Edward Frank Zigler

Born: Sat., Mar. 1, 1930
Died: Thu., Feb. 7, 2019


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Edward Frank Zigler, Sterling Professor Emeritus of Psychology at Yale University and Director Emeritus of The Edward Zigler Center in Child Development and Social Policy at Yale, passed away on Feb. 7, 2019. A leading researcher on child development and children's welfare, he is best known as one of the architects of the Head Start program, and has served as an advisor on child and family policy issues for every White House Administration from Presidents Johnson to Obama. He received his Ph.D. from the University of Texas at Austin, and taught for one year at the University of Missouri before joining the faculty at Yale in 1959. He served as a Staff Sergeant in the U. S. Army during the Korean War, and was born the child of immigrants in Kansas City, Missouri in 1930. He is survived by his son, Perrin Scott Zigler, his daughter-in-law Korin Marie Zigler, granddaughters Miranda Elizabeth Zigler and Maya Elyse Zigler, and younger sister Maurine Agron. He was preceeded in death by his wife, Bernice Zigler, in 2017. Services will be private, a memorial service will be held at Yale University sometime this spring. To sign the online guestbook please visit hawleylincolnmemorial.com.

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Vicki Seitz
   Posted Sat February 09, 2019
As I was told before I came to work with him, "He will lead you to do things your are proud of!" Ed always demanded the best of people--and he knew what your best was and would accept nothing less! No wonder he contributed so much both personally and to the world! A great light has gone from my life, and I grieve for his family and all his other friends and colleagues and former students and everyone else who will feel this loss. He will be always in my heart.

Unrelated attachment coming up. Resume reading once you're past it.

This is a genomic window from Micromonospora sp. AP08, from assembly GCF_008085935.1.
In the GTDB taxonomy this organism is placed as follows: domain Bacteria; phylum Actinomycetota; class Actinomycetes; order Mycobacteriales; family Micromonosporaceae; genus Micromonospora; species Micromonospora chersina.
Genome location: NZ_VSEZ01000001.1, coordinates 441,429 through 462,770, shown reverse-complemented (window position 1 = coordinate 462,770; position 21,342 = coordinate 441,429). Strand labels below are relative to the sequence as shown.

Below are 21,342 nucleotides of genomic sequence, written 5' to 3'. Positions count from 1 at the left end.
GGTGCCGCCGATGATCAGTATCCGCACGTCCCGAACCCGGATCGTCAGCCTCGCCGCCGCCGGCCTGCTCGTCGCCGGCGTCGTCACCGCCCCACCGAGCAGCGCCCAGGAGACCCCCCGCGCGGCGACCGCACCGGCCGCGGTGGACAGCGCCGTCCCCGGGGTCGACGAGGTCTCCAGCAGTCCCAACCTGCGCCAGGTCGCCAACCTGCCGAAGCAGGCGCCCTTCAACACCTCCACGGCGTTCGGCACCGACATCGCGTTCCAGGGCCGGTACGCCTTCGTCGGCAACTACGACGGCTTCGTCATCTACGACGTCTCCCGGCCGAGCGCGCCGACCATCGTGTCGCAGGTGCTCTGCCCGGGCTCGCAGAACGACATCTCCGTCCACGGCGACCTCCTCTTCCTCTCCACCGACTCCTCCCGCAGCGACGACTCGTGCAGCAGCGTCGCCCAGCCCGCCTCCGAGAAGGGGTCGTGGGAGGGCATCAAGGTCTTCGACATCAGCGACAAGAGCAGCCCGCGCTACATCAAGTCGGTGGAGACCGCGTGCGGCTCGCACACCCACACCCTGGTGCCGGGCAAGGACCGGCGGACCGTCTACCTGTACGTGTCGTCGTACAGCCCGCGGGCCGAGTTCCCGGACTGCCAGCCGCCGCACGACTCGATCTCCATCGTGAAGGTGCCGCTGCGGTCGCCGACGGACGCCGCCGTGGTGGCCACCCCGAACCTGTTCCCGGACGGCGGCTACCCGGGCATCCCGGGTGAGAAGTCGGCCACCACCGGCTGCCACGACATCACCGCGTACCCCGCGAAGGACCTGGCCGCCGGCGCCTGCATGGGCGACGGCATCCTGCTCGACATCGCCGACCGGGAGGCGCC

Mary Elizabeth Lang
   Posted Sat February 09, 2019
One day in the 1980s, Susan Muenchow and I were working past office hours at Yale to help Ed Zigler hone his Congressional testimony on the need for paid time off for parents to care for newborns and sick children. Ironically, a virus was going around the New Haven Public Schools that week, and she and I each had a sick child at home being cared for by relatives. We urged Ed to hurry up and accept the edited draft so we could get home, and he found something else he wanted to change. We went back to the computer grumbling, and he said to us, "You know, this is important. We're doing God's work here." Since Ed wasn't particularly religious (and we were), I took that comment as tongue-in-cheek. Years later, the Family and Medical Care Leave Act of 1993 finally passed Congress, and I thought to myself that all the time I worked with Ed we were doing God's work. Not only was he instrumental in developing the Head Start program, but he also pushed for every state to adopt child safety seat legislation and day care regulations. I send my deepest condolences to Scott, his extended family and to all his former colleagues. Godspeed, Ed.

Dorothy A Mautte
   Posted Mon February 11, 2019
Our sincere condolences to your and your family on the passing of your Father.
Our thoughts and prayers are with you. Please let us know when the Memorial
Service will be held this Spring.

In Deepest Sympathy,

Dot Mautte & Ewa Kobierowski

M. Alex Geertsma, M.D.
   Posted Tue February 12, 2019
Like countless others, as an undergraduate, I had the great privilege of being taught and inspired by Ed. Many years later, he was a great personal and professional help in our putting together integrated programs between pediatrics and child psychology in his Schools for the 21st century and our version of the pediatric medical home. He was responsible for so many magnificent advances in the field and the successful careers of so many over the decades. The country and all families owe him a tremendous debt of gratitude.

Harold B Koch
   Posted Thu February 14, 2019
Scott, it's important to remember that your father was the son of loving, pious and generous Mother and Father. Gittel and Lazar Zigler, immigrants from Poland were
exemplars of love and generosity. Not with money, they had none, but generous with
Love. They fled Europe to live lives as free Jews in America. To them , America was the
'Goldena Medina.' Ed gave us what he got from them. Harold